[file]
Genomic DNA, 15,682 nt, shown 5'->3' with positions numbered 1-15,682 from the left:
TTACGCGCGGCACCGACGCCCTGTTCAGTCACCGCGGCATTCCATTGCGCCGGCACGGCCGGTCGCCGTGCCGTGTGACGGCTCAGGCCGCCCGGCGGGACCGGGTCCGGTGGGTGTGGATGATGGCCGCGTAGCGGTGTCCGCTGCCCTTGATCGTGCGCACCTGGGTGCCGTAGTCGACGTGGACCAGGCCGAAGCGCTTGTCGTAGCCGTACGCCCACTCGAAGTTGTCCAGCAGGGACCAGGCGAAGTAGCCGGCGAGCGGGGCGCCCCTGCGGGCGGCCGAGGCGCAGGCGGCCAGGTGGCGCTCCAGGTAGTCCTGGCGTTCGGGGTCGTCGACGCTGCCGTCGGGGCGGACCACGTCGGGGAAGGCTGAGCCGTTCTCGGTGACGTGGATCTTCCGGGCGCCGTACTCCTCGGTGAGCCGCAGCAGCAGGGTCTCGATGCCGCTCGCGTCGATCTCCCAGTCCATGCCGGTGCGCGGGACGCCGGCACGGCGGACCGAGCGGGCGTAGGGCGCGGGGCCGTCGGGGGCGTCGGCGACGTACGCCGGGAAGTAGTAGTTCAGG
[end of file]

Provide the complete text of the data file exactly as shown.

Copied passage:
Genomic DNA, 15,682 nt, shown 5'->3' with positions numbered 1-15,682 from the left:
TTACGCGCGGCACCGACGCCCTGTTCAGTCACCGCGGCATTCCATTGCGCCGGCACGGCCGGTCGCCGTGCCGTGTGACGGCTCAGGCCGCCCGGCGGGACCGGGTCCGGTGGGTGTGGATGATGGCCGCGTAGCGGTGTCCGCTGCCCTTGATCGTGCGCACCTGGGTGCCGTAGTCGACGTGGACCAGGCCGAAGCGCTTGTCGTAGCCGTACGCCCACTCGAAGTTGTCCAGCAGGGACCAGGCGAAGTAGCCGGCGAGCGGGGCGCCCCTGCGGGCGGCCGAGGCGCAGGCGGCCAGGTGGCGCTCCAGGTAGTCCTGGCGTTCGGGGTCGTCGACGCTGCCGTCGGGGCGGACCACGTCGGGGAAGGCTGAGCCGTTCTCGGTGACGTGGATCTTCCGGGCGCCGTACTCCTCGGTGAGCCGCAGCAGCAGGGTCTCGATGCCGCTCGCGTCGATCTCCCAGTCCATGCCGGTGCGCGGGACGCCGGCACGGCGGACCGAGCGGGCGTAGGGCGCGGGGCCGTCGGGGGCGTCGGCGACGTACGCCGGGAAGTAGTAGTTCAGG